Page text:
As markets become more competitive, companies are attempting to keep up by building in new efficiencies and reducing...
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costs. These kinds of changes enable organizations to stay agile in the face of innovation, tighter competition and an increasing pace of change.
Workflow automation -- initiating repetitive processes to avoid having to reinvent the wheel -- is the kind of efficiency that companies need to adopt to stay on top. Automation tools like Microsoft Flow enable greater agility with partners, help to centralize workflows and help to reduce delays and human error.
For example, consider a company that needs to be able to share content securely with its ad agency without granting the agency access to its firewall. The company needs an automated way to know when content has been sent and when it is ready for review to avoid having to check for it constantly – in addition to needing the ability to transfer backups to SharePoint Online as soon as content comes through. Microsoft has historically made its case to enterprise customers that its workflow and automation capabilities can deliver powerful functionalities to address such common business process challenges.
Organizations using SharePoint or Microsoft Dynamics CRM can build custom workflows that enable them to digitize and automate common business processes. Examples of processes that can be automated via workflow include document approval or sale activities triggered by changes in status. The idea of exploiting workflows comes from the need to perform specific actions based on certain triggers or time intervals. Some of the use cases in which workflows are being used include the following:
- A workflow that contains logic to assist in moving an approval in a purchase, document or process along to different stakeholders.
- Advanced workflows to process items through business logic down different branches based on varying circumstances.
- A workflow that can interact with different systems, such as web services, websites and applications, to perform multiple business steps.
Despite the popularity of workflows within SharePoint, there are limitations, including a lack of integration with online applications, such as OneDrive, Dropbox, Salesforce and Twitter. A second limitation is the technical expertise required to build some of the more advanced workflows; developers and administrators are often the only ones with the expertise to make changes.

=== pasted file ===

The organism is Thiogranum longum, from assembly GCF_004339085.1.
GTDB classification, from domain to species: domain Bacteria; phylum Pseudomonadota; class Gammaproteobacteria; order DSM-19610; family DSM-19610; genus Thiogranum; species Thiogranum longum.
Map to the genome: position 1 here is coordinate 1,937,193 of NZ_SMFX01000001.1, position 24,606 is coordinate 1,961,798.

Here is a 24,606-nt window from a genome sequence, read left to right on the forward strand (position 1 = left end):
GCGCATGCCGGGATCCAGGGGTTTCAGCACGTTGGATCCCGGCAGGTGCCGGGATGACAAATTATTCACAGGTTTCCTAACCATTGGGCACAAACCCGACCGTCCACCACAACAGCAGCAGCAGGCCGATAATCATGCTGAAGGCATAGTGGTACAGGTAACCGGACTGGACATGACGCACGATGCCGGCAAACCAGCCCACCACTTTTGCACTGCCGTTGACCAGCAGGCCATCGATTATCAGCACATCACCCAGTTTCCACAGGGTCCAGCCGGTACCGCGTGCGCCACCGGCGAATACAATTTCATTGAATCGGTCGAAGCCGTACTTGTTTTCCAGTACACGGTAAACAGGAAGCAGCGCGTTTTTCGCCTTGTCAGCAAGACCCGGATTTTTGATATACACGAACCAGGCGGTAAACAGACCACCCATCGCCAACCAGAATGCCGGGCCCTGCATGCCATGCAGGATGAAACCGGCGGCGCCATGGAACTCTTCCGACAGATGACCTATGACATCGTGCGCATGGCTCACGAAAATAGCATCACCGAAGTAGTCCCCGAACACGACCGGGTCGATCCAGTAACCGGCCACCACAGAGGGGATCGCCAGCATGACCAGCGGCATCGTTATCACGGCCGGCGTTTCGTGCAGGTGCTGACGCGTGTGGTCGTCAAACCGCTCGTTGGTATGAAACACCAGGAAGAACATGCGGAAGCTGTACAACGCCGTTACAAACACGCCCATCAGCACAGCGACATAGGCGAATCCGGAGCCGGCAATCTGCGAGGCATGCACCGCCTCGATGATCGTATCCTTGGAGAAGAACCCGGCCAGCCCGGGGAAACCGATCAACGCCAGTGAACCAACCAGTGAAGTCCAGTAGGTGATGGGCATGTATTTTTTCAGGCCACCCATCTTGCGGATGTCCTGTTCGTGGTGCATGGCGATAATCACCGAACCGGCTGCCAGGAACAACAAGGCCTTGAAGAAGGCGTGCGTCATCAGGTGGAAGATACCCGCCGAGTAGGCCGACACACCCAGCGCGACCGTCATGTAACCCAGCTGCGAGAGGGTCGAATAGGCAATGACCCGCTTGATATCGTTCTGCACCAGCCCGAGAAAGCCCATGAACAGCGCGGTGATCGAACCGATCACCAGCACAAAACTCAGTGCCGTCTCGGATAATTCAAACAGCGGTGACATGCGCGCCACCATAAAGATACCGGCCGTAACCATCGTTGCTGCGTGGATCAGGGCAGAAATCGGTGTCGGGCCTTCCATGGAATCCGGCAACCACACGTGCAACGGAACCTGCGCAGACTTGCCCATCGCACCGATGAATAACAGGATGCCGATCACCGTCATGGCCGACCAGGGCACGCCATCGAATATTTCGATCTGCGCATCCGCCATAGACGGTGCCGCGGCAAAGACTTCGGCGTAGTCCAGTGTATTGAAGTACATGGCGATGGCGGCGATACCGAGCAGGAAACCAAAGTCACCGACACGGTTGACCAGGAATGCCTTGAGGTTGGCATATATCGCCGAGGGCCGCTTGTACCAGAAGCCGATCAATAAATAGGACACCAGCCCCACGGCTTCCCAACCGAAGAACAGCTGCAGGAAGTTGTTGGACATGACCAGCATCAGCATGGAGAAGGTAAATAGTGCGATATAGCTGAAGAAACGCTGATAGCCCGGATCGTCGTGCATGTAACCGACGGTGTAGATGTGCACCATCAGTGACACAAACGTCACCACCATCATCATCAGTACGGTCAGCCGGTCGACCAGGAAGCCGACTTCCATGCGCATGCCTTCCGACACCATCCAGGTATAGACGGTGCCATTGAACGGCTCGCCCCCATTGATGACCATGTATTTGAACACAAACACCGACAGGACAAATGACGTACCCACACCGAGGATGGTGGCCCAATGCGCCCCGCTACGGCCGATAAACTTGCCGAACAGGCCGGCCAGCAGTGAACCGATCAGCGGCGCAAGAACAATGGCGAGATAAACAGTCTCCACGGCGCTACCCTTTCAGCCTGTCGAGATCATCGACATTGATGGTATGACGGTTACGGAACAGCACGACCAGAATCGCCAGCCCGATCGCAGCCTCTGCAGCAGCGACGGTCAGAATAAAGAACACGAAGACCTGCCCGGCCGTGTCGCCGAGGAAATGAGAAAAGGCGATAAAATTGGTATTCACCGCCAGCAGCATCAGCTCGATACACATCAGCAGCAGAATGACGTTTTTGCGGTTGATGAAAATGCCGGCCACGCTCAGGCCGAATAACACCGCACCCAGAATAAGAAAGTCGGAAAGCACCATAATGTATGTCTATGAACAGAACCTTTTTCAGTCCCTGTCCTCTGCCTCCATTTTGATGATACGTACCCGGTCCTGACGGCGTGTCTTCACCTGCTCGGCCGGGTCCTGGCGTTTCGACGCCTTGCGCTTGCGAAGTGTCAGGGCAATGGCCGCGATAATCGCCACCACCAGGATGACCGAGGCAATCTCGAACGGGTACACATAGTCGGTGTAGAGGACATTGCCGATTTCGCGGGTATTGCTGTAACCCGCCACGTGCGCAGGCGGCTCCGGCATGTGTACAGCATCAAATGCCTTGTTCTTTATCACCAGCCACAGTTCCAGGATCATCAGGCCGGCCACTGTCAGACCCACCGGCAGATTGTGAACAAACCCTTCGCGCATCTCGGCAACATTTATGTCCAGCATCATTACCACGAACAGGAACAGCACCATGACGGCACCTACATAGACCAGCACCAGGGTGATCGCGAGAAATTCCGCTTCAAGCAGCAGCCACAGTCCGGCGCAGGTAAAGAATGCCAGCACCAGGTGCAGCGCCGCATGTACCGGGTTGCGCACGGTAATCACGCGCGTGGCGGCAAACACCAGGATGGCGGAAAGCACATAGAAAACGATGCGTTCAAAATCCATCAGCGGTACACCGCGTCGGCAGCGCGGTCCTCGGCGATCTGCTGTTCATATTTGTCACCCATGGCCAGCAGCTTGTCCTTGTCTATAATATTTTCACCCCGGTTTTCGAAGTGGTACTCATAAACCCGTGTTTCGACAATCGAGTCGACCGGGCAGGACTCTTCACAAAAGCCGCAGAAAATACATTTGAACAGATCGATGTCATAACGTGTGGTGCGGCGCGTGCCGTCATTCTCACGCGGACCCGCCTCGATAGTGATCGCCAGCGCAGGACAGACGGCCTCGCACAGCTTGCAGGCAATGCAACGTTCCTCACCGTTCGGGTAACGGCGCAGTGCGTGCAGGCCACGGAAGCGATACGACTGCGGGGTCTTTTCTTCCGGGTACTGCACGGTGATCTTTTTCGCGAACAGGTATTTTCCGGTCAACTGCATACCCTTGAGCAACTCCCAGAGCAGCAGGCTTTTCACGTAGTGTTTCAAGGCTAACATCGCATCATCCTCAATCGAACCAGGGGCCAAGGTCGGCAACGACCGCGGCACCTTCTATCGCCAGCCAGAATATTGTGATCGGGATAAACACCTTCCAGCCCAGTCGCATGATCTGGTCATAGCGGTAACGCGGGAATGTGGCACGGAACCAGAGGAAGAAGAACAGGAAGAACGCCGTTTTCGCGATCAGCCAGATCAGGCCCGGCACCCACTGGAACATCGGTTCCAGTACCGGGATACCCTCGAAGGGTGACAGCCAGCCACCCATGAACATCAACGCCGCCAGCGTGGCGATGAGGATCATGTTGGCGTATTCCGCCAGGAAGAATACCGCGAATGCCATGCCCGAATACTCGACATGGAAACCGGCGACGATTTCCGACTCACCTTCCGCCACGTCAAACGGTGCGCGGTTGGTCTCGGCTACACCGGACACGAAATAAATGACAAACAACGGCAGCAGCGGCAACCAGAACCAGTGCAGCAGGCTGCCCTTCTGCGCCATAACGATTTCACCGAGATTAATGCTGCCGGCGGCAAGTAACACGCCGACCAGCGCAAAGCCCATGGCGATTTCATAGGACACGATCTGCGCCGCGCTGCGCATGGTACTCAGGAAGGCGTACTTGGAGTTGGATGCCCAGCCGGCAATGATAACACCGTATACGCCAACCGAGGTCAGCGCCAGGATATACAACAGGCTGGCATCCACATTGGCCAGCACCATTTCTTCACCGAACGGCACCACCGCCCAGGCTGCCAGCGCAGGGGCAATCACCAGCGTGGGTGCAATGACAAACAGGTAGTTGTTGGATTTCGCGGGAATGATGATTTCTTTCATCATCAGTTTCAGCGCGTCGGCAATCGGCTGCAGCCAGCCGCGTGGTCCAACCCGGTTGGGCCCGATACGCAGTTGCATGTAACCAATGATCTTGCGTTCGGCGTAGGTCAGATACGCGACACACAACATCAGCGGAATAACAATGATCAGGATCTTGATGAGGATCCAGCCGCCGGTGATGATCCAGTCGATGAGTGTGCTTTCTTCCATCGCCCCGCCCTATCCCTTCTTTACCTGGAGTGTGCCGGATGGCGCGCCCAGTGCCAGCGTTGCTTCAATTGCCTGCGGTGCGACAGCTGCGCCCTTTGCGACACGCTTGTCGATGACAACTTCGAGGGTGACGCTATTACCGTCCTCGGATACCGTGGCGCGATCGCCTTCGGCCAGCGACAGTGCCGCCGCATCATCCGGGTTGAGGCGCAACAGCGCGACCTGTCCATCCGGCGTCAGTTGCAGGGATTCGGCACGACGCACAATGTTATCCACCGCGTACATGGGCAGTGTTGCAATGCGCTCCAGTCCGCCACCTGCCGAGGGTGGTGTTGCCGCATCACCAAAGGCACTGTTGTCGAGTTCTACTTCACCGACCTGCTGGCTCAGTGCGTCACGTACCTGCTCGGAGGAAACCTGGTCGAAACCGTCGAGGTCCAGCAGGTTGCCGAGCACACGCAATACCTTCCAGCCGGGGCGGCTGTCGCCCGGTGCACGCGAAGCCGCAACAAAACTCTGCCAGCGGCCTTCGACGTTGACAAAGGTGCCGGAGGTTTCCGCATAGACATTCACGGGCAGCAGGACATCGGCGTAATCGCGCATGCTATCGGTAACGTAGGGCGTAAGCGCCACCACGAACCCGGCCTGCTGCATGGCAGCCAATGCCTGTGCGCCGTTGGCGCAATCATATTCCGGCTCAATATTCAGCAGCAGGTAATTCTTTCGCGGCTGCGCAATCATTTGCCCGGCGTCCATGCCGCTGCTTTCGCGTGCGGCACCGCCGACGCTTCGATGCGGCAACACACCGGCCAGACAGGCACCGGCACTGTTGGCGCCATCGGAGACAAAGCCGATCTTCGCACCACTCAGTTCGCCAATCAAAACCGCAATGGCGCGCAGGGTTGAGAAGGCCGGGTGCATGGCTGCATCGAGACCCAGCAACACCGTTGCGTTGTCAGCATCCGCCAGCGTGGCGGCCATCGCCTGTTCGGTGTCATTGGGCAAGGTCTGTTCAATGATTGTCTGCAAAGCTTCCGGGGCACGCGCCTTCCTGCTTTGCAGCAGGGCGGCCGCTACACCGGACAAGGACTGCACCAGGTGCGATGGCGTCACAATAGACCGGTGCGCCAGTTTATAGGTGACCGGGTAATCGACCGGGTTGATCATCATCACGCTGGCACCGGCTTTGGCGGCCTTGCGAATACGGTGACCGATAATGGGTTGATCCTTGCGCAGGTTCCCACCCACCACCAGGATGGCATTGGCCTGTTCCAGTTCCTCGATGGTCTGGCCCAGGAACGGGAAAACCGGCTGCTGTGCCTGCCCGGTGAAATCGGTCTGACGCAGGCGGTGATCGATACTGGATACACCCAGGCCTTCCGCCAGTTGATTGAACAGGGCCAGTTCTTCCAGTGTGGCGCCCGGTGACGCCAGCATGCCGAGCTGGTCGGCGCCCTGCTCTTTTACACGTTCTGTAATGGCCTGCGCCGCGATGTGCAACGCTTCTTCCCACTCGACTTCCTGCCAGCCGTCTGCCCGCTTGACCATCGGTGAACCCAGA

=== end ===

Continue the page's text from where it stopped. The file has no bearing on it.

So, to address these limitations, the vendor released Microsoft Flow. This new, hosted workflow engine delivers integration and connectivity to modern software as a service-based apps and services. Flow aims to help business users automate and simplify some of their common business processes using the web-based app with a few simple steps. The tool supports task automation and execution throughout multiple applications and online services, including Salesforce, Trello, email, Wunderlist, Power BI, customer relationship management (CRM), Dynamics and many more. Early adopters of Flow suggest that the tool is intuitive and requires zero programing knowledge to use.
Flow can also tap into some of Microsoft's Cognitive Services APIs -- a move that highlights Microsoft's plan to engage customers with many of its service offerings. For example, a marketing employee may create a workflow that can read posts about the company made on Twitter or other social media sites. In order to identify the overall sentiment, the workflow can perform sentiment analysis using Microsoft cognitive APIs, then send feedback via email, or include that feedback in Excel or SharePoint documents or a database. As complex as this workflow may seem, a business user can create this in an hour or less.
From a pricing perspective, Flow is currently being offered in three different plans:
- A free subscription, with up to 750 automations a month.
- A $5 per user, per month plan for 4,500 runs. This plan also offers premium services, which include connectivity to Salesforce, MailChimp, Mandrill, JIRA and org-based databases.
- A $15 per user, per month plan that delivers 15,000 runs per month, premium services and some additional security and policy features for enterprise clients.
While Flow can perform classic approval workflows and other SharePoint or CRM-related automation tasks present in the old workflow engine, the example above highlights the capabilities of the platform and what it can do out of the box. Microsoft plans to go beyond SharePoint and CRM -- as evidenced by its website, which shows Flow's integration with some of its other popular services, such as PowerApps, Power BI, SharePoint and Dynamics 365.
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